By Alan Prendergast
By Michael Roberts
By Michael Roberts
By Amber Taufen
By Patricia Calhoun
By William Breathes
By Michael Roberts
By Melanie Asmar
In 1973, high school athlete Julian Nabozny was playing goalkeeper for his Winnetka, Illinois, soccer team when he collided with a boy on the opposing side. As Nabozny knelt down to receive a pass, David Barnhill came hurtling toward him, kicking him in the head. Many agreed that Barnhill could have avoided the hit. So Nabozny sued.
No one was surprised when he lost. Judges and juries had routinely ruled that athletes accepted a certain amount of risk of physical injury when they stepped onto the field; getting hurt was part of the game. But in 1975, the Illinois appellate court reversed course, concluding that the goalie had a legitimate claim. Even though sports can be risky, the court opined, "Some of the restraints of civilization must accompany every athlete on the playing field." Nabozny settled for $65,000.
In the thirty years since, courts have struggled to separate rough play and reasonable risk from lawsuit-inspiring negligence. The difficulty is that sports are unscripted physical contests, and participants get hurt. So when does one player bear responsibility for the injuries of another? It can be a tough call.
For starters, judges are less likely to punish athletes who follow the rules. As long as a player willingly enters a contest and his behavior remains within the guidelines of the sport's rulebook, he may hit, push, slap and kick out of reach of the law -- no matter how serious the damage.
In a 1978 pre-season football game, Oakland cornerback Jack Tatum tackled New England Patriots wide receiver Darryl Stingley so hard that Stingley was rendered an instant quadriplegic. The NFL decided it was legal, and while Stingley went home in a wheelchair, Tatum -- whose nickname was "The Assassin" -- continued his career without interference from attorneys.
In games in which contact is central to play, however, the line between a nice hit and a nice lawsuit can blur. Denver Broncos defensive back Dale Hackbart suddenly found himself playing offense after a teammate intercepted a Bengals pass in a 1973 game against Cincinnati. As the Broncos ran back the interception, Bengals running back Boobie Clark slammed his forearm into Hackbart's neck while Hackbart was kneeling on the ground.
No penalty was called -- so, technically, no illegal play existed. Nevertheless, Hackbart later sued. The judge was unsympathetic. Describing football as a form of "warfare" in which violent injuries were common -- even anticipated (why else do players weigh 300 pounds and wear helmets?) -- he tossed the lawsuit. A federal appeals court disagreed, noting that the game's rules, in fact, prohibited blows intended primarily to cause injury. Hackbart later settled out of court with Clark and the Bengals.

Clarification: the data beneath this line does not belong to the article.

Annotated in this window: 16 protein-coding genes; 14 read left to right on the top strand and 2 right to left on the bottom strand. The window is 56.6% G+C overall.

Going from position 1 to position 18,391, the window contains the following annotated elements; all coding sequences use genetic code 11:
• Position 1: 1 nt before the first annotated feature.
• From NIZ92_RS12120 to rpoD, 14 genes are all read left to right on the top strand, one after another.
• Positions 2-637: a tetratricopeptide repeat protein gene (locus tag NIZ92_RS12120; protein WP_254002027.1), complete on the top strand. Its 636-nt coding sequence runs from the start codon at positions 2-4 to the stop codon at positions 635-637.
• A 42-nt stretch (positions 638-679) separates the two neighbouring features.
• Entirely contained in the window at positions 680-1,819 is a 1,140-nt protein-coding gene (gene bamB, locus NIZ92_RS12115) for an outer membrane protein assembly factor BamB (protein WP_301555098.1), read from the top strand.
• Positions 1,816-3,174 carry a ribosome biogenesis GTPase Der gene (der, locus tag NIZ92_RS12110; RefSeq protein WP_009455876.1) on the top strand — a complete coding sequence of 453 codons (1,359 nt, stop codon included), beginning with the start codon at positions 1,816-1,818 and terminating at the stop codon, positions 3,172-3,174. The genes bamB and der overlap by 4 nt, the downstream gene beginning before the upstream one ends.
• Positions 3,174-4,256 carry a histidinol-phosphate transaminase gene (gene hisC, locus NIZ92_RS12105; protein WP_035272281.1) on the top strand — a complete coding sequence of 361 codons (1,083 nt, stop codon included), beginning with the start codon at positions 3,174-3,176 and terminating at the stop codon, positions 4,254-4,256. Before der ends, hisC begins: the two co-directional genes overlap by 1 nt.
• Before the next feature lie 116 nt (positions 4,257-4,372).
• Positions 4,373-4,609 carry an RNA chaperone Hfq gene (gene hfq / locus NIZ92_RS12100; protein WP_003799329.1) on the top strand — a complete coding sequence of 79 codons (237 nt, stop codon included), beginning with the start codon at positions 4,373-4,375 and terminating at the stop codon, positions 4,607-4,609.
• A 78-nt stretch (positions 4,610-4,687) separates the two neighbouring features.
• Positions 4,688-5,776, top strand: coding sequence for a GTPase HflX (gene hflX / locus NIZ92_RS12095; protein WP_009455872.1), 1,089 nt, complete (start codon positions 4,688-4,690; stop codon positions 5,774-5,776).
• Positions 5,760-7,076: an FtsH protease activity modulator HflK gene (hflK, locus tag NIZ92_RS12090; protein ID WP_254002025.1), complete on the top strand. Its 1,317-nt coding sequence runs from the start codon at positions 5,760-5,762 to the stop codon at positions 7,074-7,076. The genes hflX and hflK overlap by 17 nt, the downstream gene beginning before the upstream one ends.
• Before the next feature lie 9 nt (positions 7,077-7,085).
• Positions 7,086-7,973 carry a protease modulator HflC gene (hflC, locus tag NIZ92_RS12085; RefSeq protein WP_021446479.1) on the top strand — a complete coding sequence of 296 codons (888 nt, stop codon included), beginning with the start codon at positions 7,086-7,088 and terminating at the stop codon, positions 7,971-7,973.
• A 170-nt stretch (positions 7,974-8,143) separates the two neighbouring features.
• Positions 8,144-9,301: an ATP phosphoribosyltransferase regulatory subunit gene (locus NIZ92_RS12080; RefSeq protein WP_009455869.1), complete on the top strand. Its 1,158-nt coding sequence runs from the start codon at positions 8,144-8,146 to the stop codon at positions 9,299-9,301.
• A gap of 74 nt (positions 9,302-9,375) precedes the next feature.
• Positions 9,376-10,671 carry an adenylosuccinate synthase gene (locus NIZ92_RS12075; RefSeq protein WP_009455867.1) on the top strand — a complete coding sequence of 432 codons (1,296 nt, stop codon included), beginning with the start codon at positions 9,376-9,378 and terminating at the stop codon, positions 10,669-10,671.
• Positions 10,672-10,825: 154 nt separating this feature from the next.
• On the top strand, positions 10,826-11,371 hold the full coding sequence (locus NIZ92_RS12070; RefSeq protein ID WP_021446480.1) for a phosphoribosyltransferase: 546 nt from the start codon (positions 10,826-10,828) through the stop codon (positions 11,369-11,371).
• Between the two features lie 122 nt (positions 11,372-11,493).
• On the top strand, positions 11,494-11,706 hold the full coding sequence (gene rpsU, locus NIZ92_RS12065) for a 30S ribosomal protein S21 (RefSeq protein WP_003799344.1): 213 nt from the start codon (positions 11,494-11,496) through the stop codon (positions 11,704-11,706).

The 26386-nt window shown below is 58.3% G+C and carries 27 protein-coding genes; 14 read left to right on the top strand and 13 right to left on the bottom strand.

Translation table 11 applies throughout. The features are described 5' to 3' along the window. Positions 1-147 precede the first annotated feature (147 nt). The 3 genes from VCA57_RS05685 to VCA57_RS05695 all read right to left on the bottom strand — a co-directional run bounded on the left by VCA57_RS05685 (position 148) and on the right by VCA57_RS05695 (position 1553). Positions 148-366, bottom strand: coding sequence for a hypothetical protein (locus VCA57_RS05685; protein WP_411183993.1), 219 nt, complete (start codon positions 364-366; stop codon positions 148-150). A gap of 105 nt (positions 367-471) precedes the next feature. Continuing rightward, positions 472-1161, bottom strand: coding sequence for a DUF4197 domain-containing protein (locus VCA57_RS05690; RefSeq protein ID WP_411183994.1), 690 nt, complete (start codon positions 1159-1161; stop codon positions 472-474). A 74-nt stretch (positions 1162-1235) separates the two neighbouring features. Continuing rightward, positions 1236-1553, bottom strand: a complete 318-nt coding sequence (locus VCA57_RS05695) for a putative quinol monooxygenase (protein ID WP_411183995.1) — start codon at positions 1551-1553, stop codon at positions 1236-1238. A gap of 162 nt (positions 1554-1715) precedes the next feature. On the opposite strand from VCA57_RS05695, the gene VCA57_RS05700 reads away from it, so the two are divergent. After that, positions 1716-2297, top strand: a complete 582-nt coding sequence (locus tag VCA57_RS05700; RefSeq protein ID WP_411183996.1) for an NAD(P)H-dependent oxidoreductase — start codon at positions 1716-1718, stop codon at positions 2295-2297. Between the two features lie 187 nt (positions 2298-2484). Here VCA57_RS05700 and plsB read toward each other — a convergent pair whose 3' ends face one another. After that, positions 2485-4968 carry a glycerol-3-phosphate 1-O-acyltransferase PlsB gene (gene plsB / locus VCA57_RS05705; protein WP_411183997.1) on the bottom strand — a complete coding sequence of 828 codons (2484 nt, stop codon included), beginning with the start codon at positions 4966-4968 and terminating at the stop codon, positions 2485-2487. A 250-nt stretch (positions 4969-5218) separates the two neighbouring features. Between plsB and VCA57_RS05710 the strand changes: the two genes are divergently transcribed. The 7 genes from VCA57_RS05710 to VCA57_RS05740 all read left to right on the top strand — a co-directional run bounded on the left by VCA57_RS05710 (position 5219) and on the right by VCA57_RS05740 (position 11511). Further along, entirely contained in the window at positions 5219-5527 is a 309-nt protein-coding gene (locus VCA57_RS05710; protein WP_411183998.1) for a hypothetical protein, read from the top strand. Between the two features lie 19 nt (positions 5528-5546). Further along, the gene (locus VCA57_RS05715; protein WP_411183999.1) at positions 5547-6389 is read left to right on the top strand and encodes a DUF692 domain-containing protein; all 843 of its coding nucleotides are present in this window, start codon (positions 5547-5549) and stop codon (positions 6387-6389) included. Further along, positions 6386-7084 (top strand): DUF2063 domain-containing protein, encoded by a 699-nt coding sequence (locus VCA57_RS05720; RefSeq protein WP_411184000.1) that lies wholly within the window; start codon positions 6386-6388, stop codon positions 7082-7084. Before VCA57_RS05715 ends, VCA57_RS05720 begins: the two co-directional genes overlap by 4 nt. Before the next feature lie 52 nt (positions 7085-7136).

The Hackbart and Nabozny cases set the stage for future lawsuits by establishing a couple of basic ground rules. First, even in the most brutal sports, not everything goes. And second, illegal hits are, in fact, illegal -- even in a game in which roughness rules and pain is celebrated.
But those rules haven't ended the discussion, and there is still plenty of gray territory regarding the journey from gymnasium to courtroom. For instance, what to do with injurious conduct that is not necessarily covered in the rulebook -- but that is nevertheless commonly accepted play? Hockey and fighting are classic examples.
Players mix it up in every sport, of course. Clearly, though, anyone who follows hockey knows that the NHL is different when it comes to tolerating fisticuffs. Fights are an important part of the game, and media coverage is heavily brawl-intensive. Even the game's vocabulary acknowledges and celebrates its altercations: Skaters hired to protect the so-called skill players are known as "enforcers," and it is understood that it's their job to do more than just taunt the opposition.
This past spring, a game between the Philadelphia Flyers and the Ottawa Senators broke a record when players from both teams combined for a stunning 419 penalty minutes. Most of the minutes were meted out during the course of five separate fights in the game's closing minutes. Sixteen players were ejected from the game.
Were the players embarrassed about violating the NHL's strict rules against fighting? "It was exciting for hockey and for our fans," Flyers goalie Robert Esche said following the game.
So is fighting really outside the rules of hockey? And if not, can hockey players still be sued for hitting each other with their gloves off? The answer is, "Um, sometimes."
With only a couple of minutes left in a March 8 game against the Colorado Avalanche, Todd Bertuzzi of the home-team Vancouver Canucks skated up behind Av Steve Moore and punched him in the side of the head. Then, as the men fell, Bertuzzi drove Moore's head into the ice. The impact broke Moore's neck, and he sustained other injuries. His hockey career remains uncertain.
Two weeks ago, Vancouver prosecutors charged Bertuzzi with assault -- the same thing he'd be charged with if he mugged someone at the mall. Despite this, it's not at all clear that he'll be convicted.
Beginning in 1969, at least a half-dozen assault cases have been filed against NHL players for fighting. The verdicts have left behind a muddy trail. About half the hockey players have been cleared of charges. Generally speaking, those convicted were the fighters whose approach was so grossly unfair -- sucker punches, cheap shots, stick attacks, etc. -- that the courts simply couldn't ignore them.